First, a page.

Plus there’s that (French?) U.N. representative at the end: “What can a nation of farmers offer the world?” And all our characters quietly laughing at him.
David Raley - 2018-04-03 20:33:37-0400
The villain of Black Panther was interesting. Someone smart questioned whether a man who spent his whole life tearing things down could transform into a leader who builds a new future, and maybe the inability to escape the bonds of the past or find another way is what made him a monster.
It reminds me of themes explored with the character Lester Nygard (played by Martin Freeman) in the tv series Fargo. Being put upon doesn’t make someone a hero. How a character goes about addressing the imbalance could though.
Frank Mitchell - 2018-04-03 21:19:38-0400
On Tumblr someone proposed a Miyazaki-like alternate script where Killmonger was the protagonist (and not a psychopath). Like in Princess Mononoke the two sworn enemies presumably would find common ground. It’s an interesting thought experiment. Much like Poison Ivy, psycho boy is not wrong. Unfortunately like (classic) Ivy, this Killmonger’s rage blinds him to any outcome in which his enemies — only 3/4 of the human race, in his case – survive. It’s kinda in his name.
Erik’s tragedy is he never really had a chance to be anything else. As the ghost/vision of his father said (paraphrasing), “Look what I’ve done.” Although it wasn’t just his father and his dream of world-wide revolution; his uncle abandoned him, the society in which he grew up kindled his rage, the CIA gave him the tools to achieve his vengeance and ample practice killing. (Much like other real-life terrorists I could name, but again this isn’t Politics1.) Erik can only see his own suffering, mirrored in people who look like him and blamed on anyone who doesn’t. Swap skin tones and that’s almost exactly how the current mess began, and a few decades or centuries later the new oppressed would rise up against the new oppressors.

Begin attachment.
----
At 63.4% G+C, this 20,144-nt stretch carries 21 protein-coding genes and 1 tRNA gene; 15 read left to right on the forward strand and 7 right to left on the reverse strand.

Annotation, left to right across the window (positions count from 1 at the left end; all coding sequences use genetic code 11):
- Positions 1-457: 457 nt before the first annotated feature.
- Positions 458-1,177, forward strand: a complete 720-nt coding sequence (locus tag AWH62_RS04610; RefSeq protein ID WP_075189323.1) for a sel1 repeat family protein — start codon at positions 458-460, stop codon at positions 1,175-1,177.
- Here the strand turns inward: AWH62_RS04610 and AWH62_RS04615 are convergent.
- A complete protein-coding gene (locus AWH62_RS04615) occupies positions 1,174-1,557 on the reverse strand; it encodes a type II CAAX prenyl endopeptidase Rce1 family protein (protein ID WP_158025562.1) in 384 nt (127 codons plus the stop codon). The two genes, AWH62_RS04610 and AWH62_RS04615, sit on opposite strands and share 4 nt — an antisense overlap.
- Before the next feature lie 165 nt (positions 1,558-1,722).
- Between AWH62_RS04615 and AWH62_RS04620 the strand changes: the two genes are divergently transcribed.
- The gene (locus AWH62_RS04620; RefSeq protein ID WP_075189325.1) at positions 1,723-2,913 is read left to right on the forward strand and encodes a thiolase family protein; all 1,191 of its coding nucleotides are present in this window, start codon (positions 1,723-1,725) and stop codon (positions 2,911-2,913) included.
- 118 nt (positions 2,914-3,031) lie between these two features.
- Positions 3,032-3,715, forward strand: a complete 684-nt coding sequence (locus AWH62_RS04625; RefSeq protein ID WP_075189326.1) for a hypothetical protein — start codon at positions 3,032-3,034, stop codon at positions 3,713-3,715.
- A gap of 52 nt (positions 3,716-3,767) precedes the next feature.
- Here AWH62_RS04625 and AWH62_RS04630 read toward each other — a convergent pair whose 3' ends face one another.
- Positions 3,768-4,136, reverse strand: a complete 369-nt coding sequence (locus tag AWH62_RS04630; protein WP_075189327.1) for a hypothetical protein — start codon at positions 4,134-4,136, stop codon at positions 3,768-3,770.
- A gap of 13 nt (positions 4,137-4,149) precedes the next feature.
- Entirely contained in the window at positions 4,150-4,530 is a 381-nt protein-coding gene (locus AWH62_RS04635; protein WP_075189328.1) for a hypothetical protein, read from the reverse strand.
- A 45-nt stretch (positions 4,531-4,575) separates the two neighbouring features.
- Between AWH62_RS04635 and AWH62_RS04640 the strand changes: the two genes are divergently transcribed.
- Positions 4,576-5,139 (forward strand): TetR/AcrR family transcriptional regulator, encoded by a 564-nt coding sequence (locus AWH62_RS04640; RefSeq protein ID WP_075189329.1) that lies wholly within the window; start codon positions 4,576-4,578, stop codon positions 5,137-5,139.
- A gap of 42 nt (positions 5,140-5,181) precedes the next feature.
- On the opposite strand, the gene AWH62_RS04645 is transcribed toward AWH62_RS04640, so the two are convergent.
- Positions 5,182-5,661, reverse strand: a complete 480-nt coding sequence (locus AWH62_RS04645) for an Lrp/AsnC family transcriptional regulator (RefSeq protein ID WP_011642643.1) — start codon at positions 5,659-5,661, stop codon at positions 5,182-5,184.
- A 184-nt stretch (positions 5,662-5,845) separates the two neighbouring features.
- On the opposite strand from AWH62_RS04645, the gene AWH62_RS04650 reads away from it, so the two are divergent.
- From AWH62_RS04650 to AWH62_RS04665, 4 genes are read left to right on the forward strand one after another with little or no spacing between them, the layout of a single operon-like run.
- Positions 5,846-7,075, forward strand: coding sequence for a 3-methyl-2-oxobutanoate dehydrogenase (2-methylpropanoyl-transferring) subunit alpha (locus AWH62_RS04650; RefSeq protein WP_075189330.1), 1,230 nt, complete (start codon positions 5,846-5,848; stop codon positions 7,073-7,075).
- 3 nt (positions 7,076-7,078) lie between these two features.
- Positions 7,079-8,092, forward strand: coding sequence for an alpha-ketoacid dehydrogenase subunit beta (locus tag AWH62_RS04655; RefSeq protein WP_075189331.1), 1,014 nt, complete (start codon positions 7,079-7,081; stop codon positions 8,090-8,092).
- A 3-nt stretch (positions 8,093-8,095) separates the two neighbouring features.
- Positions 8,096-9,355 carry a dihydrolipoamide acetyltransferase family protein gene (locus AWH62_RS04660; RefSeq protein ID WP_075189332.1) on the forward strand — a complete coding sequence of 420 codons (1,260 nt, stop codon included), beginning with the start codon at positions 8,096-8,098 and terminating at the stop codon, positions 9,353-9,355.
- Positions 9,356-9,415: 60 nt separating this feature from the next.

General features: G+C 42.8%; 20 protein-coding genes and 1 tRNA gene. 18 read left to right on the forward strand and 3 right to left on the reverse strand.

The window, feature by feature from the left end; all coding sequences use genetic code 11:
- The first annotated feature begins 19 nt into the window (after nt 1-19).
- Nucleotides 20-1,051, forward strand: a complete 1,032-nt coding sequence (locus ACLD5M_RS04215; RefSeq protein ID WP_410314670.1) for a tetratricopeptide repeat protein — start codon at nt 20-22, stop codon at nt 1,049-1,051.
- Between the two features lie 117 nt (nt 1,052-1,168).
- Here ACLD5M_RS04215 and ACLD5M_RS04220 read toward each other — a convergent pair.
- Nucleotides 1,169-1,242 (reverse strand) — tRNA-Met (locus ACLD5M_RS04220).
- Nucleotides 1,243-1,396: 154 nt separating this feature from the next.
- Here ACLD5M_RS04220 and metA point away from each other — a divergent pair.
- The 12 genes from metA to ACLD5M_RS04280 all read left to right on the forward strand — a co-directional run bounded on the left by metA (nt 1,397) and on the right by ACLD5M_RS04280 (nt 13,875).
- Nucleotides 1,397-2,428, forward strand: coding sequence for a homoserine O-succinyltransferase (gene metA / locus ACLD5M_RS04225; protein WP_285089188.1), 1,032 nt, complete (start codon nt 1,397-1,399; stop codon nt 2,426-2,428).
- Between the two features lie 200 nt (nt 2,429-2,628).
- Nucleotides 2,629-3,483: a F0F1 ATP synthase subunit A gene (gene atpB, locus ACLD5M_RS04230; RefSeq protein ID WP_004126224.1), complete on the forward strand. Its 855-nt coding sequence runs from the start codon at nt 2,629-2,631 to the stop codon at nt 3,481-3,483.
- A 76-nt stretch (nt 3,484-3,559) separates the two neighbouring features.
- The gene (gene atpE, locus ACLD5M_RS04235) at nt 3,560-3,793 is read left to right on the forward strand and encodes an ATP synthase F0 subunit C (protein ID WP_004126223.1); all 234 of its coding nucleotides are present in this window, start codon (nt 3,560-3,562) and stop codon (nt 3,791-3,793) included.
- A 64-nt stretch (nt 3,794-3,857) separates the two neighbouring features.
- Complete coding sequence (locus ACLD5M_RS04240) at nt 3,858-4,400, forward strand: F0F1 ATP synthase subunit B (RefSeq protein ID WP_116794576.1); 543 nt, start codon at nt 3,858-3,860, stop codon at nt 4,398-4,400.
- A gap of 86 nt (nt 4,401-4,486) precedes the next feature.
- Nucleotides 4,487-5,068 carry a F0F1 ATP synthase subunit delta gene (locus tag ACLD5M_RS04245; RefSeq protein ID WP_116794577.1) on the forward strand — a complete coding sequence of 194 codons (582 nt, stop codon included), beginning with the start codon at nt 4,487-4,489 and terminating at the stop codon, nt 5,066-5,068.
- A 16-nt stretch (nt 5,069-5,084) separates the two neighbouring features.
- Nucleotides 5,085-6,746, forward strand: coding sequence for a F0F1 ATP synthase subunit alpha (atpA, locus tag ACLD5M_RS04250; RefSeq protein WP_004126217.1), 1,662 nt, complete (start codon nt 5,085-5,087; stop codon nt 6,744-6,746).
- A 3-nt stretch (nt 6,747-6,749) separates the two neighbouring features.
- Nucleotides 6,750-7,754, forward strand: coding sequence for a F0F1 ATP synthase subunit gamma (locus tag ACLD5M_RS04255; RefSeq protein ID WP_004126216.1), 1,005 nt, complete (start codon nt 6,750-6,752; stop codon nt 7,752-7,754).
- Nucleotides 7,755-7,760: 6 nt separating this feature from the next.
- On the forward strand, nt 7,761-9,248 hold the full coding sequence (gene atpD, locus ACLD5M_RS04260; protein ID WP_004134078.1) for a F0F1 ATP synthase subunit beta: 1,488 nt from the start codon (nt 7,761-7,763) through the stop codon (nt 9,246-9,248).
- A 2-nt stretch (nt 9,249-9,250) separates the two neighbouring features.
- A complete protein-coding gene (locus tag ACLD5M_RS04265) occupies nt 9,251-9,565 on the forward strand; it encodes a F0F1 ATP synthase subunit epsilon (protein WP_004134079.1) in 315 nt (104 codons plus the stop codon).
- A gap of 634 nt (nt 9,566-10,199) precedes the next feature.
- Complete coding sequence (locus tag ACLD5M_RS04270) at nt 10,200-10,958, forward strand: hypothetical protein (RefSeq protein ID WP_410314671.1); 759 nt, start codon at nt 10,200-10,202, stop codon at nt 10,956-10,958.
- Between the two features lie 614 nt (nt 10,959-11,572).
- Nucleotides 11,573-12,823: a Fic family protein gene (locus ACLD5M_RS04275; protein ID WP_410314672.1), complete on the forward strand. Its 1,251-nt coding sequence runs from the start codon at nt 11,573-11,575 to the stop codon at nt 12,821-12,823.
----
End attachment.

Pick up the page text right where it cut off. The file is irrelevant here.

But, as T’Challa realized in Civil War, vengeance only destroys. (Who said, “If you set out to take revenge dig two graves”?) The cycle has to stop. Crimes may need to remain unpunished, especially if the original perpetrators are dead. (Also a useful principle in the real world, but this still isn’t Politics1.) T’Challa had led a mostly privileged life, true, but he has enough perspective to break with the past and enough compassion to build a better world. Or try, anyway, until Thanos fucks it up.
As I said in a previous pontification, it’s a nice fantasy. In the real world nobody with that kind of power is that virtuous. Or else someone would have assassinated T’Challa the moment he proposed revealing Wakanda’s secret to the outside world.
David Raley - 2018-04-04 17:03:04-0400
Confucius or Kung Fu Tzu, if you prefer.2
No profound commentary on this one. Just … converting these is a pain.
I load the HTML into a browser, copy and paste the content as TEXT,
then insert Markdown to (mostly) reproduce the original.
I really should try
kramdown again, but my
while converting the (admittedly huge and Google Docs derived)
“Year Zero Engine OGL SRD”
was not encouraging.
Then again most of my G+ posts were crap.
I just tried
kramdown on the HTML for the
non-review of Black Panther.
It worked pretty well … more accurately than the process
above, albeit with some HTML gorp at the top and bottom.
Although I would have hand-tweaked it anyway,
to turn a paragraph of italics into a proper blockquote.
Still … why don’t I just do that next time?
(2023-01-17) A reference to my long departed G+ account. I don’t comment (directly) on politics in this blog, because I have unusual opinions for the part of the U.S. where I live, and future employers might take exception to them. ↩︎ ↩︎ ↩︎
(2023-01-17) Presumably the answer to
Who said, “If you set out to take revenge dig two graves”?↩︎